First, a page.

Page:Notes and Queries - Series 9 - Volume 5.djvu/533

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9<s. V.JUNE so, i9oo.] NOTES AND QUEKIES.


which the house stood, is the "mother" of the arable laDd (acker). Now, it' the proposition that the house was a measure of the arable land is true; if, as I contend, it admits of mathematical proof; if, in England at any rate, the area of the house was to the area of the arable land as 1 to 1089, a very strong presumption arises that the word " messuage is connected with mensura, and refers to measurement or mensuration. In English records, such as the * Domesday of ISt. Paul's,' it occurs as mas-agium, reminding us of mas- ura, mes-ura, mens-ura. And is it not written in my critic's own ' Dictionary ' that E. men- suration is akin to measure ?

The following extract from the Black Book of Peterborough of A.D. 1125-28 (' (Jhronicon Petroburgense,' p. 165) ought to settle this question for ever :

" In Stanfort sunt xlii. homines habentes domes ad terrain adjacentem domibus non mensuratam, et xvii. homines non haberites terras piaster man- suras."

The place referred to is Stamford in Lin- colnshire, and we learn from this early record that there were forty-two men in that town who had houses on unmeasured land adjoin- ing houses in the town. Now it appears from the lirst passage quoted from Du (Jange that, at the place mentioned, a burgess could not have common rights in land unless he first acquired a mensura, or measure, in his town. At {Stamford a similar rule had been broken or varied. There were also seven- teen men in {Stamford who had no lands but their mansurce (i.e., mensurce), or tofts. The building- plot, like the house, was a "measure/' and therefore "messuage" is derived from metim, to measure, and not from manere, to dwell. 8. O. ADDY.

LORD ROBERTS AND SUWARROW (9 th S. v. 454). May I be allowed to slightly amend the lines of the famous Russian general, as given by MR. JOHN HEBB They should read :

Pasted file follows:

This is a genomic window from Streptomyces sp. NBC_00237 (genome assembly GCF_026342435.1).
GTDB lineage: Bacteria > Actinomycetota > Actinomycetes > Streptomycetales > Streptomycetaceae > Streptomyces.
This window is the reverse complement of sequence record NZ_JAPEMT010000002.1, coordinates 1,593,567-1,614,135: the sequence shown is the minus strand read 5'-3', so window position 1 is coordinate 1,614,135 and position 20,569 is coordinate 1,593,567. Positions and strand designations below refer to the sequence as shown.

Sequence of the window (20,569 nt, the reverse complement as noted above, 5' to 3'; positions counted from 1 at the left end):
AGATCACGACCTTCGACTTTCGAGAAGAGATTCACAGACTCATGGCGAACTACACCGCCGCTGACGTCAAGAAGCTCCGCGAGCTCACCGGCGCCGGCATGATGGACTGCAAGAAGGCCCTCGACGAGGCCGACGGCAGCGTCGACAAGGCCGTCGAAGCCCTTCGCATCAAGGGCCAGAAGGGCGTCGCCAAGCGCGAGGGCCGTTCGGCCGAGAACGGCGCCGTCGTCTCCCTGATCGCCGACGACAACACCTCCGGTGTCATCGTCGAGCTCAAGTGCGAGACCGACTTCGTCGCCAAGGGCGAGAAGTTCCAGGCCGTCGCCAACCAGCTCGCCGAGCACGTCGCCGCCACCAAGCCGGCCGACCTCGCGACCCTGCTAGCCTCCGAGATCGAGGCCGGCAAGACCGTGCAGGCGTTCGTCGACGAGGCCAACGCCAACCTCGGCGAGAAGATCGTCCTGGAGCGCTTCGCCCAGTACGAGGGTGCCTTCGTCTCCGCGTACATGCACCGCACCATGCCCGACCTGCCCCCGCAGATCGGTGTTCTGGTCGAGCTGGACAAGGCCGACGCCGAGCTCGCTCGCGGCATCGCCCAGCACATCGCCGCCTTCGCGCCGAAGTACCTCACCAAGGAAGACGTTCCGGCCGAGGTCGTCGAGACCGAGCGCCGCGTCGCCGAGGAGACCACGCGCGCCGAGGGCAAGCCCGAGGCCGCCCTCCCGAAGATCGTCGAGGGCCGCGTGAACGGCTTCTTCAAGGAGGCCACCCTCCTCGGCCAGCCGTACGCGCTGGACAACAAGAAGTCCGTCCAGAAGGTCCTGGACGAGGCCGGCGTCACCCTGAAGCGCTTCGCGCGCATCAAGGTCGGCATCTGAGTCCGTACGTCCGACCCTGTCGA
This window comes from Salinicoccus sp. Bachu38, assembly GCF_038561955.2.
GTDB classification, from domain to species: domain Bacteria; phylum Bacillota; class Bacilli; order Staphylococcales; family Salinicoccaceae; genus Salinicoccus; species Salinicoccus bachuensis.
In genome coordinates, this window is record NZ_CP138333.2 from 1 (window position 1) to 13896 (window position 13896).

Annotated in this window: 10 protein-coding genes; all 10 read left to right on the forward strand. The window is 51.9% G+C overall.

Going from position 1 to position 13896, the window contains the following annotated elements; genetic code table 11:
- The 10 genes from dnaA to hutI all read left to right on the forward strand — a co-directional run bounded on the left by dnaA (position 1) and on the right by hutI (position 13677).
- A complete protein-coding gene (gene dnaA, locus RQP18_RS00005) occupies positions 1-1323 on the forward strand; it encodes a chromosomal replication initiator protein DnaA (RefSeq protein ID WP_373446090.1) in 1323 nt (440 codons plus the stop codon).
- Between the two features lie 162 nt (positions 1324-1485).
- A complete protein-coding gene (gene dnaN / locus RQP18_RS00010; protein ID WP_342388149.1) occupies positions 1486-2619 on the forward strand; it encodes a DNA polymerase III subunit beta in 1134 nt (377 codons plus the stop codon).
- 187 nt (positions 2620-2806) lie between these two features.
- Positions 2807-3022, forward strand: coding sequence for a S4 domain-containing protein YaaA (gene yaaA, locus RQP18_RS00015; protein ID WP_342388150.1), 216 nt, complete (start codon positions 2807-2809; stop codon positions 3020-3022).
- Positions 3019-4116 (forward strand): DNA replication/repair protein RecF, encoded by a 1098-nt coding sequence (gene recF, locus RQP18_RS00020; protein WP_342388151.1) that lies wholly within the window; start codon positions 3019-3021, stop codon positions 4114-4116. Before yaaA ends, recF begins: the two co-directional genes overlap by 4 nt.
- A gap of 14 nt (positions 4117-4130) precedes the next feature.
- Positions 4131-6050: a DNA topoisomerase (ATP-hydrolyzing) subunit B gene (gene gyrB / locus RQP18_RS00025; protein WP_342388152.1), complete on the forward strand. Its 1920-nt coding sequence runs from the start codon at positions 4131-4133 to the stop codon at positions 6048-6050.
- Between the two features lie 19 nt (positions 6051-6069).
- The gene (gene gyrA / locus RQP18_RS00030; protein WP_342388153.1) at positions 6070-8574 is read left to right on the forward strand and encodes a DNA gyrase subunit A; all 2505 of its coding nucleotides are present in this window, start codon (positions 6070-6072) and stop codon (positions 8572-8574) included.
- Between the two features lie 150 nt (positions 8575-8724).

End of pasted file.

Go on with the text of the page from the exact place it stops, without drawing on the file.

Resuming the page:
Slaya Bogu, slava Vam,

Kriepost vziata, i ya tarn.

Vziata is the feminine past participle of vziat, to take, and qualities the feminine sub- stantive kriepost, while vziala is the third person feminine preterite, and would give the result " the fortress took/' not " is taken," as iSuwarrow wrote. Passim, this Germanized rendering of his name conveys no idea of the original, which is pronounced " Soovorov."

The despatches of our illustrious Field- Marshal from South Africa bear the impress of his modest, noble character, from which anything like unctuousness is absent. It will

not be forgotten how Mr. Punch mercilessly satirized the despatches of a great royal soldier, a religiously minded man, in words like these :

By the blessing of God, my dear Augusta, We 'ye had again an awful buster. Ten thousand Frenchmen sent below : Praise God f torn whom all blessings now !


COSTUME, 1569 : PORTRAIT OF QUEEN MARY I. AT BERKELEY CASTLE (9 th S. v. 455). 'N. & Q.,' 6 th S. i. 493, gives par- ticulars of the armour and costume worn in the year 1588. There is also a very long article entitled ' Mundus Muliebris ' in 5 th S. i. 201-5, in which the costume during the reign of Elizabeth (1558-1603) is fully described. Fairholt also, in his 'Costume in England' (1860), enters very fully into the dresses of both courtiers and peasants, with the various changes of fashion during her long reign of forty -four years. In 1690 a poem also bearing the title of ' Mundus Muliebris' was issued. It will be found in the 'Satirical Songs and Poems of Costume from the Thirteenth to the Nineteenth Century,' published by the Percy Society in 1869, in which a minute description is given of the various articles of dress.

EVERARD HOME COLEMAN. 71, Brecknock Road.

GOAT IN FOLK-LORE (9 th S. v. 248, 359). Goats and pigs shared with broomsticks the task of conveying witches to their weird Sabbath assemblies, although not generally credited with powers of flying ; and goats are frequently mentioned in the hideous Wal- purgisnacht scene in Goethe's 'Faust.' Owing probably to the fact that the dictionary gives ram as well as he-goat as an equivalent for Bock, Shelley uniformly uses ram in his translation of the Walpurgis Night scene. Mephistopheles. I wish I had a good stout ram to


The latter of Shelley's two lines- Key over stock, and hey over stone, 'Twixt witches and incubi, what shall be done? does not represent the original, where the word Bock occurs. (The German is obscure, perhaps unpresentable.) At all events, a Bock is not an incubus.

Our poet makes a gratuitous addition in the next two lines. The original reads : Die alte Baubo kommt allein, Sie reitet auf einem Mutterschwein,

which he renders

Upon a sow-swine, whose farrows were nine, Old Baubo cometh alone.